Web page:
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Old 28 May 2013, 06:01   #11
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Country: UK - England
Town: coventry
Make: bombard
Length: 3m +
Engine: outboart 25 hp
Join Date: May 2013
Posts: 7
I have made up some straps to pull my bombard 380 up the beach it has a 25 on the back and I am in my 60s I have found that if I take the tank out and the bow bag I have no trouble in towing it up the beach sometimes up to 200 yards (stives the tide go's out a long way) I fit them to the front d ring and have not had any problems at all in the past 10 years I have found that one of the most important points is to have good blow up wheels and not the solid ones. the straps are made up from some webbing from b&q with towelling around them and quick fit clips I fit them to the front d ring and then cross them over my shoulders the trick is two find the right size so that the boat is balanced when you have got the straps on some pics of the straps
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Old 28 May 2013, 07:21   #12
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Country: UK - England
Boat name: Pisces
Make: Zodiac
Length: 4m +
Join Date: Jan 2009
Posts: 145
I have a surplus set of Zodiac bow launching wheels / trolley that I may sell for a reasonable price. If you're interested, feel free to PM me an offer.
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Old 28 May 2013, 14:31   #13
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Country: UK - England
Boat name: ShaarkBait
Make: Zodiac 3.6 FR
Length: 3m +
Engine: Mariner 9.9 4-stroke
Join Date: Nov 2012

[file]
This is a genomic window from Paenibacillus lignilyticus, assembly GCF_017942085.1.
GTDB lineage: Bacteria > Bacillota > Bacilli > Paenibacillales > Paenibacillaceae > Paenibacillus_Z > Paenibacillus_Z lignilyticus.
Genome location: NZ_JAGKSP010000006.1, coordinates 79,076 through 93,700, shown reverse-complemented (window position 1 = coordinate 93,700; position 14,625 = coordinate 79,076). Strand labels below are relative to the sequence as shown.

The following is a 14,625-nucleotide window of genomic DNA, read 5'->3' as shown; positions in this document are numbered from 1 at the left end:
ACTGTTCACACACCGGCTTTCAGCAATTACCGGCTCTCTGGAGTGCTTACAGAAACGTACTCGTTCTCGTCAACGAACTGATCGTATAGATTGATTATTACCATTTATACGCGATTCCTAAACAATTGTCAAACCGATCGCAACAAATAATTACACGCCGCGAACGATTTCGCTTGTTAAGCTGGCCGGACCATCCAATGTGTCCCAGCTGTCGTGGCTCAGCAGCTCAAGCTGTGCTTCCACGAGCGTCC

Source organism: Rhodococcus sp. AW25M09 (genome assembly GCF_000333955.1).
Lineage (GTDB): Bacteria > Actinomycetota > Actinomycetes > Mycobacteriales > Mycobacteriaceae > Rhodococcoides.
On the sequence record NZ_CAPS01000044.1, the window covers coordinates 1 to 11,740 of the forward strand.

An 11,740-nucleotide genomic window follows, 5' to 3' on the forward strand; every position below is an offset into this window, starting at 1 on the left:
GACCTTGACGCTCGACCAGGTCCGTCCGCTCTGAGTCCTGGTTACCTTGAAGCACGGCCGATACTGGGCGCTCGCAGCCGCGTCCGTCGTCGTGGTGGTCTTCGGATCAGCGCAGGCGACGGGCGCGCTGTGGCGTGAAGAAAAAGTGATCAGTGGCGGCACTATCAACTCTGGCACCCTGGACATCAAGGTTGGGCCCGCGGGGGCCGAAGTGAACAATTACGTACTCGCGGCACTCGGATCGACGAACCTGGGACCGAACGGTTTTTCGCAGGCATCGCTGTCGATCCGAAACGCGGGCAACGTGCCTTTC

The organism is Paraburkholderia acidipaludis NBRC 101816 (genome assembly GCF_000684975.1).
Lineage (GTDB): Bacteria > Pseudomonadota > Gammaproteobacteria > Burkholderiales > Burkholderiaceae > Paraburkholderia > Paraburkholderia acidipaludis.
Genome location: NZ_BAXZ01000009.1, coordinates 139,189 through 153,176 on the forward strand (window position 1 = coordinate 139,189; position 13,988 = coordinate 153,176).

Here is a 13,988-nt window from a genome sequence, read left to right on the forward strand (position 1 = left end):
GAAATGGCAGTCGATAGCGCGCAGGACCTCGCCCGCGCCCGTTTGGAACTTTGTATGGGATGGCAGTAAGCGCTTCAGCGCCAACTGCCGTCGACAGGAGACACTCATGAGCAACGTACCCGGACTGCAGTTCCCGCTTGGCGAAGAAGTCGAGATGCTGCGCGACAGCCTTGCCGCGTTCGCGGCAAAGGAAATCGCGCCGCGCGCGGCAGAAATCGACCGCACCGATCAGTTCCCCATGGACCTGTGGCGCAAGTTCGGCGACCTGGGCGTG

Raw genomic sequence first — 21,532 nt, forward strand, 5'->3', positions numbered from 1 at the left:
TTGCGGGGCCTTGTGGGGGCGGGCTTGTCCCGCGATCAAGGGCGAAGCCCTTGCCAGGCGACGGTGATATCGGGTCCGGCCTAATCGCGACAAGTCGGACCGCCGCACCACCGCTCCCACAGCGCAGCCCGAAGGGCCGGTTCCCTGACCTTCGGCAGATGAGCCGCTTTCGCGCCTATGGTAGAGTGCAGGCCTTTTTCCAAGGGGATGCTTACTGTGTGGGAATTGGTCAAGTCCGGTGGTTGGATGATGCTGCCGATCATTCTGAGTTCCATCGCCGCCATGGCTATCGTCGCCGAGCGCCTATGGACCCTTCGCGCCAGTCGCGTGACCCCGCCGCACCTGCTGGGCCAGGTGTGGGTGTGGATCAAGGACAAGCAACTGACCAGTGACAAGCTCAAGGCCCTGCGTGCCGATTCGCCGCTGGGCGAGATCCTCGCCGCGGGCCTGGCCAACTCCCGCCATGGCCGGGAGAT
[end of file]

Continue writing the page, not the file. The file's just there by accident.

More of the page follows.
Posts: 364
PM sent
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Old 29 May 2013, 01:15   #14
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Country: USA
Boat name: Uh...a kayak?
Length: 4m +
Join Date: Dec 2009
Posts: 1,485
Bow wheels are the best solution. I can move my boat around by myself, but to travel any distance with it requires multiple people. Just holding the bow up will wear a person out quickly. All of my gear (Anchor/rode, fuel tank, electronics tower) is removable, which allows me to pull 80lbs out.

Thanks for the reminder to get back to my boat tractor project...when I have the time.
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Old 06 August 2013, 15:56   #15
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Country: UK - England
Boat name: ShaarkBait
Make: Zodiac 3.6 FR
Length: 3m +
Engine: Mariner 9.9 4-stroke
Join Date: Nov 2012
Posts: 364
Quote:
Originally Posted by willk View Post
Mine is a lot smaller than yours at 2.7m, but I find that removing all equipment from the SIB except the engine makes a huge difference in the man-hauling department. Even a fuel tank in the bow makes the job a lot harder. Have you tried this?
Paid particular to balance today and as you say, it makes a huge difference, to the point where, with engine on rear and tank loose at back and nothing forward, moving the boat the (approx) 100 yards was no problem.

Retrieving back across the mud and back up the slip was a slippery affair, but the weight on the bow was not an issue and apart from the slippery slope, was easy with two of us and if it was not slippery and quite so long (probably 30 yards) at end of long day, would be a one man job.
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Old 06 August 2013, 16:36   #16
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Country: UK - England
Town: East Anglia
Boat name: Nimrod II
Make: Aerotec 380
Length: 3m +
Engine: Suzuki DF20 EFI
Join Date: Nov 2007
Posts: 3,276
The 360FR is very light, I remember well the ease with which I could pull ours up a slip on the transom wheels single handed with 20l fuel tank near the transom and minimal kit towards the bow.

My current Honwave 3.5m weighs 60lbs more, this extra weight being the alloy floor. That extra 60lbs is enough to make me take out the fuel tank to offset.

This year on holiday we were operating from a cottage a few minutes walk from the slip along the road. I made up a bridle through the D-rings like tom72 and brought a short loop of rope through the front handle then through that we had an alloy pole about 5ft long so two folks could share the load with this extended walk. Worked really well.
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